The Burden on a Non-Custodial Parent to Prevent a Move Away is to Show that the Move Would be Detrimental to the Child
A mother who received sole legal and physical child custody of her son, Cameron, in the divorce judgment wanted to move to Nevada and relocate the son’s residence. The father, who was the non-custodial parent, opposed the move to another state and asked the court to hold a hearing to re-evaluate the custody order.
The mother, decided to attempt to relocate with her second husband, two other children and Cameron, age 12, because her new husband received a job offer in Nevada. The father’s family law lawyer attempted to prevent them from moving away on the basis that it would cause detriment to Cameron because Nevada had poor education and high crime rates in general. The family law court denied the father’s divorce lawyer’s request to restrain the relocation of their son.
In the family law trial, the father’s divorce lawyer argued that moving Cameron should be prevented “if it would prejudice the rights or the welfare of the child.” However, the father was only prepared to offer evidence about poor education and high crime rates in Nevada, generally. The family law court denied the father’s divorce lawyer’s request, stating that given there was a final custody order in place the father was required to assert specific detriment to the child because of the move. The detriment has to be more than just showing a child will be disoriented by the move. The court granted the father’s divorce lawyer a hearing and established a modified visitation schedule but did not grant the father a hearing on custody itself because he failed to show a non-abstract detriment.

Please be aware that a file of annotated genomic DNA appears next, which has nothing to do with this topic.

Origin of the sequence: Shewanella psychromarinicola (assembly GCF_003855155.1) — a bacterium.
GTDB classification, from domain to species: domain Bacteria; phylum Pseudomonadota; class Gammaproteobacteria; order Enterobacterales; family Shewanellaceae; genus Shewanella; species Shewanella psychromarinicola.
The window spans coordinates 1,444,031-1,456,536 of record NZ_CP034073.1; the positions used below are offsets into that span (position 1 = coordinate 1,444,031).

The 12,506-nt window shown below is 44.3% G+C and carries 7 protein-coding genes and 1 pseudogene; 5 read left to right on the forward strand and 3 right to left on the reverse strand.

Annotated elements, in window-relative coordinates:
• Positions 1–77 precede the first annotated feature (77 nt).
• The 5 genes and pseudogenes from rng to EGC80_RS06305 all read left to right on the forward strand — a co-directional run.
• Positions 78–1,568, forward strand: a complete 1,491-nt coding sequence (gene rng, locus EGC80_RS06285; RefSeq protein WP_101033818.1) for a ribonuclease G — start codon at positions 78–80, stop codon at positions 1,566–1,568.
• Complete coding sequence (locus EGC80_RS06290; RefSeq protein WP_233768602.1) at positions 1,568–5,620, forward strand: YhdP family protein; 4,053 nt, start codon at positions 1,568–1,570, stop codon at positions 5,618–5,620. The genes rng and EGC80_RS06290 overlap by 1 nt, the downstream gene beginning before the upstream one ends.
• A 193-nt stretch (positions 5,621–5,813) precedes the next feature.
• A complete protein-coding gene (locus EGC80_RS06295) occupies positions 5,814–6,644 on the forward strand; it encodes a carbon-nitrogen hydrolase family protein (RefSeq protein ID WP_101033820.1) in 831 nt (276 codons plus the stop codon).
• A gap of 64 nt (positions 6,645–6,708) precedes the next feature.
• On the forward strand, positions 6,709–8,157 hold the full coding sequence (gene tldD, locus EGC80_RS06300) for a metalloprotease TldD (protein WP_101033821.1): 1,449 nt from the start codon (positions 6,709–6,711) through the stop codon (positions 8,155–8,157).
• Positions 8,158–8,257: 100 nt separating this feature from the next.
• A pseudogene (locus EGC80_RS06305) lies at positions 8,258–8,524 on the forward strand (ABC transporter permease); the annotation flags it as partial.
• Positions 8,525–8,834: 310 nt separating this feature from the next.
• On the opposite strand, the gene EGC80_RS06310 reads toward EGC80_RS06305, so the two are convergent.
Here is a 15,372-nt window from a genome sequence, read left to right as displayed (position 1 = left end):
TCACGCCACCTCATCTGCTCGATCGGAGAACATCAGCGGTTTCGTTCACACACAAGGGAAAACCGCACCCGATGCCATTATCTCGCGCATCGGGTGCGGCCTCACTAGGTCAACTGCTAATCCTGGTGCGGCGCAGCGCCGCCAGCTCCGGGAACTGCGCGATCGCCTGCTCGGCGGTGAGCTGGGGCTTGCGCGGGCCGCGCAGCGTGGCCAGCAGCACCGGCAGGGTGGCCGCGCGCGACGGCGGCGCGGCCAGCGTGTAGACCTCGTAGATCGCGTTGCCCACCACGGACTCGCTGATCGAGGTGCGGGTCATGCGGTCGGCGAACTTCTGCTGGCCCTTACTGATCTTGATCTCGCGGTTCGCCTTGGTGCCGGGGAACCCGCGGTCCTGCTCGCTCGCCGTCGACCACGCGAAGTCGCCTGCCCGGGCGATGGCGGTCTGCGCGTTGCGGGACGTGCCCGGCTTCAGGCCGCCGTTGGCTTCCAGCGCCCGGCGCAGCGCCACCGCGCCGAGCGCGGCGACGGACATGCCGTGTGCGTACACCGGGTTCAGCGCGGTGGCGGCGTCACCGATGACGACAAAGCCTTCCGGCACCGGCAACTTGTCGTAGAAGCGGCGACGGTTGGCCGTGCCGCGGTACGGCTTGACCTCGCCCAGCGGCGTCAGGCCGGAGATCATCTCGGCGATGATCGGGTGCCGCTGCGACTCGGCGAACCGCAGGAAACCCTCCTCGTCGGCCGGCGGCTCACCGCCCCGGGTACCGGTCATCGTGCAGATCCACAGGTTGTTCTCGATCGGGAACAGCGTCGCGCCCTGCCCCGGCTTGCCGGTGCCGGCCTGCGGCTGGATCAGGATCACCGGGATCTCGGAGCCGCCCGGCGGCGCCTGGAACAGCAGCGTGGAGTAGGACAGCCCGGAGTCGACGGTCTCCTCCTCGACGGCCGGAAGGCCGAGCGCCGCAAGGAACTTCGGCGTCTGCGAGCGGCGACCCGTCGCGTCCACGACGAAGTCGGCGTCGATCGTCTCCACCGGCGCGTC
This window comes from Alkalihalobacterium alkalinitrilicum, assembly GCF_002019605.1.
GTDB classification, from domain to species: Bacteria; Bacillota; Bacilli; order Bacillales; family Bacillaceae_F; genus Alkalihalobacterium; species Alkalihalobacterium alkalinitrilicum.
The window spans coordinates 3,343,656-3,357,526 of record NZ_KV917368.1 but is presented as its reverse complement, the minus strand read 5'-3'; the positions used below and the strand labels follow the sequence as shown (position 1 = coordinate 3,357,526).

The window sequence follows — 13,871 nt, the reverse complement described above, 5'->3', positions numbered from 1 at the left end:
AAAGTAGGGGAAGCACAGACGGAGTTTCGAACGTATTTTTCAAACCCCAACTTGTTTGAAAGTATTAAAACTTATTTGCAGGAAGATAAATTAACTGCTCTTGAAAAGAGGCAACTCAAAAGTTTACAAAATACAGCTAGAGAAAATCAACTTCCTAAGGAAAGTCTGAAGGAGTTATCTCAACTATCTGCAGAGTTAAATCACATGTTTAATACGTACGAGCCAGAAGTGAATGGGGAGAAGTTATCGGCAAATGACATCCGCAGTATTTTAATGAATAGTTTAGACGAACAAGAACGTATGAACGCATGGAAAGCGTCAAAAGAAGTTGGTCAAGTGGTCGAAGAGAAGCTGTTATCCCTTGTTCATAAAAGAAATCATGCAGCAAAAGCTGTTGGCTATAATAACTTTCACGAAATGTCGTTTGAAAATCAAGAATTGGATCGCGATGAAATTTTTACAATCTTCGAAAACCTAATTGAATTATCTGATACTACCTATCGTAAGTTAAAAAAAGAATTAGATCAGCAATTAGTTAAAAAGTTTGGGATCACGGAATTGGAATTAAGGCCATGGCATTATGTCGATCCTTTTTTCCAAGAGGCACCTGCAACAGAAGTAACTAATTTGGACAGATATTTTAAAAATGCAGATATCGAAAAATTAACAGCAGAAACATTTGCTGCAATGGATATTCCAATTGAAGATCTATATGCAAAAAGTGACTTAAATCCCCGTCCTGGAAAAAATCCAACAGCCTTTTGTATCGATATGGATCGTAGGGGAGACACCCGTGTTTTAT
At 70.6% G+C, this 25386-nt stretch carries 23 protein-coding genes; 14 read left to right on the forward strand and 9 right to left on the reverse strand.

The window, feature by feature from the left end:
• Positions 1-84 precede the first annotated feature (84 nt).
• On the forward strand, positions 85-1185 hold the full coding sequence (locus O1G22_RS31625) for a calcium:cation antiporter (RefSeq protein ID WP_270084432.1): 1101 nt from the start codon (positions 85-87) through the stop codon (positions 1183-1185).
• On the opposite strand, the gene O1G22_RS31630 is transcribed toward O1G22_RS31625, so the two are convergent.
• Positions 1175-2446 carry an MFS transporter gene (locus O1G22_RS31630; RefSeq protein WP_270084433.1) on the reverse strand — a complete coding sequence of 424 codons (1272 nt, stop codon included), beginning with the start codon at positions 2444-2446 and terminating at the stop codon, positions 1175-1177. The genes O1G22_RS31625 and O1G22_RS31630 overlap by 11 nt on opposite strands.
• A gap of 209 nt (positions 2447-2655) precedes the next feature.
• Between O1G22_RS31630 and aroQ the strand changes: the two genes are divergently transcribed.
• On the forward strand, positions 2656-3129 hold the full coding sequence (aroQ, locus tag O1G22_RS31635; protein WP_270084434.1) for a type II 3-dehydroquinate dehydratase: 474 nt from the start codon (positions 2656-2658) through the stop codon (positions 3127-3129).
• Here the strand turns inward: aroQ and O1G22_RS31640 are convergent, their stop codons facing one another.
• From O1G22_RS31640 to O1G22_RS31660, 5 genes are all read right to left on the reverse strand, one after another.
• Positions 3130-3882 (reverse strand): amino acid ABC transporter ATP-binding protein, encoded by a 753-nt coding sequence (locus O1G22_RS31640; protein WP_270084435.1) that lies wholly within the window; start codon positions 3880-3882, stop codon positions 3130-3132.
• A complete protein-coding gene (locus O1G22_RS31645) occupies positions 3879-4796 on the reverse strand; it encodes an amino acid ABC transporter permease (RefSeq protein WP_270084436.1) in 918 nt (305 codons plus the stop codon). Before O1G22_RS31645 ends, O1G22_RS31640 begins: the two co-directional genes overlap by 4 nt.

On appeal, the Court agreed with wife’s family law attorney reversed the family law court decision stating, “in a ‘move-away’ case, a parent without legal or physical custody has standing to seek and obtain a child custody change if the custodial parent has decided to relocate with their child.The parent seeking a child custody change must show that there has been a significant change in circumstances and that a different child custody arrangement would be in the best interest of the child.” The Court further explained that the custodial parent’s right to relocate the child may be restrained if a family law court determines the change would be detrimental to the child’s rights or welfare. Thus a non-custodial parent may seek to modify the child custody order if they can show the intended move would cause detriment to the child’s well being.
Second, the California Supreme Court determined that if a parent seeking to change a child’s residence does not establish that the intended move will cause specific detriment to the child then they are not entitled to an evidentiary hearing. Ultimately the Court found the father did not show sufficient detriment to warrant a hearing and the mother was permitted to relocate the child to Nevada.
In re Marriage of Brown and Yana (2006) 37 Cal. 4th 947